The Magnitsky Act : A Crucial Multinational Legislation for Post COVID-19 World

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The ABC Research team understood the relevancy of the Magnitsky Act, multinational legislation for the emerging new world, therefore, is conducting research on the Magnitsky Act legislated by various countries, and publish the same in due course of time.

New Delhi (ABC Live India): The indicators of the current geopolitics are changing swiftly, as the COVID-19 pandemic is proving as a catalytic force for the same, the paradigm of international agenda has been moving from hardcore economic reforms to the human rights violations and eradication of corruption.   

The ABC Research team understands the relevancy of the multinational legislation for the emerging new world, therefore is researching on the Magnitsky Act legislated by the various countries, and will publish the same in due course of time.

Below is the curtain-raiser information on the Magnitsky Act.

The Magnitsky Act is the multinational legislation enacted for governmental sanctions against foreign individuals who have committed human rights abuses or been involved in significant corruption.

The United States was the first country to pass the Magnitsky Act, which imposed sanctions on the officials involved in human rights abuses or been involved in significant corruption after in Russia Sergei Magnitsky, who was a tax accountant and accused Russian tax officials and law enforcement officials of stealing $230 million in tax rebates from Hermitage Capital died in Matrosskaya Tishina detention facility in November 2009.

The ABC Research Team reported that as of today, the following nine countries have enacted the Magnitsky Act part from European Union:

  • The United States
  • Russia
  • The United Kingdom
  • Estonia
  • Canada
  • Lithuania
  • Latvia
  • Gibraltar
  • Jersey
  • Kosovo.
  • European Union

The United States the Global Magnitsky Human Rights Accountability Act (Global Magnitsky Act) 2012 further amended in 2016 authorizes the President to impose economic sanctions and deny entry into the United States to any foreign person identified as engaging in human rights abuse or corruption.

In 2012, the Russian government responded to the new American Magnitsky Act by passing the Dima Yakovlev Law banning Americans from adopting Russian children; and providing for sanctions against U.S. citizens involved in violations of the human rights and freedoms of Russian citizens.

On 8 December 2016, Estonia introduced a new law that disallowed foreigners convicted of human rights abuses from entering Estonia. The law, which was passed unanimously in the Estonian Parliament, states that it entitles Estonia to disallow entry to people if, among other things, "There is information or good reason to believe" that they took part in activities that resulted in the "death or serious damage to the health of a person.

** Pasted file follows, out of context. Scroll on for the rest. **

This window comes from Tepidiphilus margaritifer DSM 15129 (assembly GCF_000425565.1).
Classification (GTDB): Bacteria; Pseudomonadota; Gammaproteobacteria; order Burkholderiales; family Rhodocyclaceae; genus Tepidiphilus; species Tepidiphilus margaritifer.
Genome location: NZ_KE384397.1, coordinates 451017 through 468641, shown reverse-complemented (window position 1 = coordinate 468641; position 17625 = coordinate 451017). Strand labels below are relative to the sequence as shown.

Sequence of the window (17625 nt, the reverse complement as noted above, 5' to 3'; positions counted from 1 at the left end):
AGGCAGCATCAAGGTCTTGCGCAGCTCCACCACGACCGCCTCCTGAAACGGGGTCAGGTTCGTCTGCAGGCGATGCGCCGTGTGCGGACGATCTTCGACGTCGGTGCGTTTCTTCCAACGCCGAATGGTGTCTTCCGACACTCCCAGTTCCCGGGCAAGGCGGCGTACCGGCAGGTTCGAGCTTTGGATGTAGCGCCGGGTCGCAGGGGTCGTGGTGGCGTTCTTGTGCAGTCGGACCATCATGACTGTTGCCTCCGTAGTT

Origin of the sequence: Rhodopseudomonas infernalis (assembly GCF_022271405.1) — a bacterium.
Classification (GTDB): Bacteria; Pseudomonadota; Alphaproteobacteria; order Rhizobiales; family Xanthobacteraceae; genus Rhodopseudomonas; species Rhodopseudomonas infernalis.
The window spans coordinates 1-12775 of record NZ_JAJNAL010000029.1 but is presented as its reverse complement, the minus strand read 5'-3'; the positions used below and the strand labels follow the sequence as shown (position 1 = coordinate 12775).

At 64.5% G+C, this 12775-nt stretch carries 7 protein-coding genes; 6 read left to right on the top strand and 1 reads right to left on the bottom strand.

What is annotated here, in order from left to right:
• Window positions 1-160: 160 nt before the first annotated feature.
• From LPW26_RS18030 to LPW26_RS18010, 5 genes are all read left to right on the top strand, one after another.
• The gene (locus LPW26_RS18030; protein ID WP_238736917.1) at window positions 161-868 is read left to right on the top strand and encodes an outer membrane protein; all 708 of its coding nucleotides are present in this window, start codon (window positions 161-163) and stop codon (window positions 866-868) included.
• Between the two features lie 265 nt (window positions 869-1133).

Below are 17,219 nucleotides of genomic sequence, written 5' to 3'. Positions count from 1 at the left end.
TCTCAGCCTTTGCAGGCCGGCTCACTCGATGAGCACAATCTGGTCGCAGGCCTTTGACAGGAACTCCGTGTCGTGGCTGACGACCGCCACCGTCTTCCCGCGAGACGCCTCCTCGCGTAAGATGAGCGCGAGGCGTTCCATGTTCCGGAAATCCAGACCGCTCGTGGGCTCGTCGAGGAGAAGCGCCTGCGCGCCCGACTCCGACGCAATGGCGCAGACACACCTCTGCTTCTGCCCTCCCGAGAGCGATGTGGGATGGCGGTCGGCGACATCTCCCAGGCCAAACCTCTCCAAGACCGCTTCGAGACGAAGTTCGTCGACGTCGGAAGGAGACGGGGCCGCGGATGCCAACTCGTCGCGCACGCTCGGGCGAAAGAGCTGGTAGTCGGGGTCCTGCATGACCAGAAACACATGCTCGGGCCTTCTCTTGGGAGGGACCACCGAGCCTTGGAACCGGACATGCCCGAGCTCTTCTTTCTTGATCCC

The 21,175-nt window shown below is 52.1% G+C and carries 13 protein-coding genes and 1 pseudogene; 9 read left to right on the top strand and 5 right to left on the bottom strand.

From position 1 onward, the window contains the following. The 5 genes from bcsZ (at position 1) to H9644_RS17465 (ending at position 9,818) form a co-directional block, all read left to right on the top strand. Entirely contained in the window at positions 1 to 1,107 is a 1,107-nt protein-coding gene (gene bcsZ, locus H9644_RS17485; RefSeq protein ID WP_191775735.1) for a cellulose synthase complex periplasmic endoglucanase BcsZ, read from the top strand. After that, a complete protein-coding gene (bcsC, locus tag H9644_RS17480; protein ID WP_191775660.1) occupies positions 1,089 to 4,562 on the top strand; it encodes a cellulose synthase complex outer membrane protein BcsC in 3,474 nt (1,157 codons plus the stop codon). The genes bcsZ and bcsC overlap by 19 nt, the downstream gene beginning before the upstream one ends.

On 21 February 2017, the UK House of Commons unanimously passed an amendment to the country's Criminal Finances Bill inspired by the Magnitsky Act which was further fortified by the enactment of the Sanctions and Anti-Money Laundering Act 2018 would allow the government to freeze the assets of international human rights violators.

In October 2017, Canada passed its own Magnitsky legislation as the Justice for Victims of Corrupt Foreign Officials Act enables targeted measures against foreign nationals who, according to the Governor in Council (GIC), are "responsible for or complicit in gross violations of human rights, or are public officials or an associate of such an official, who is responsible for or complicit in acts of significant corruption.

On 16 November 2017, the 8th anniversary of Sergei Magnitsky's death, the Parliament of Lithuania (Seimas) unanimously passed their version of Magnitsky legislation.

On 8 February 2018, the Parliament of Latviaaccepted attachment of a law of sanctions, inspired by the Sergei Magnitsky case, to ban foreigners deemed guilty of human rights abuses from entering the country.

In March 2018, Gibraltar passed Magnitsky legislation.

Jersey passed its Sanctions and Asset Freezing (Jersey) Law (SAFL) in December 2018, going into effect on 19 July 2019. The new law reincorporated the effects of the previous Terrorist Asset-Freezing (Jersey) Law 2011 (TAFL) and the United Nations Financial Sanctions (Jersey) Law 2017 (UNFSL), which is repealed.

On 29 January 2020, Kosovo passed its Magnitsky law.

On 7 December 2020, the European Union passed the Global Human Rights Sanctions Regime or the so-called European Magnitsky Act which is a new foreign policy tool that can be deployed by the EU to deter and punish state and non-state actors responsible for gross human rights violations worldwide.

Apart from the above countries, the following countries are ether seriously working for enacting the Magnitsky Act, or had exercised for the same remained unsuccessful:


In December 2017, there was a Magnitsky bill introduced into the Ukrainian parliament. The bill would have given authority to sanction foreign individuals who grossly violate human rights through the use of visa bans, asset freezes, and restrictions on asset transfer. However the bill was quickly tabled, and in September 2018, it was removed from the legislative agenda.


Member of Parliament Michael Danby introduced a Magnitsky bill in the Australian parliament in December 2018, but the legislation is still pending for approval of the Australian parliament.


In July 2018, a Magnitsky bill was introduced in the Moldovan parliament, mandating sanctions against individuals who "have committed or contributed to human rights violations and particularly serious acts of corruption that are harmful to international political and economic stability buts to date legislation is under consideration.

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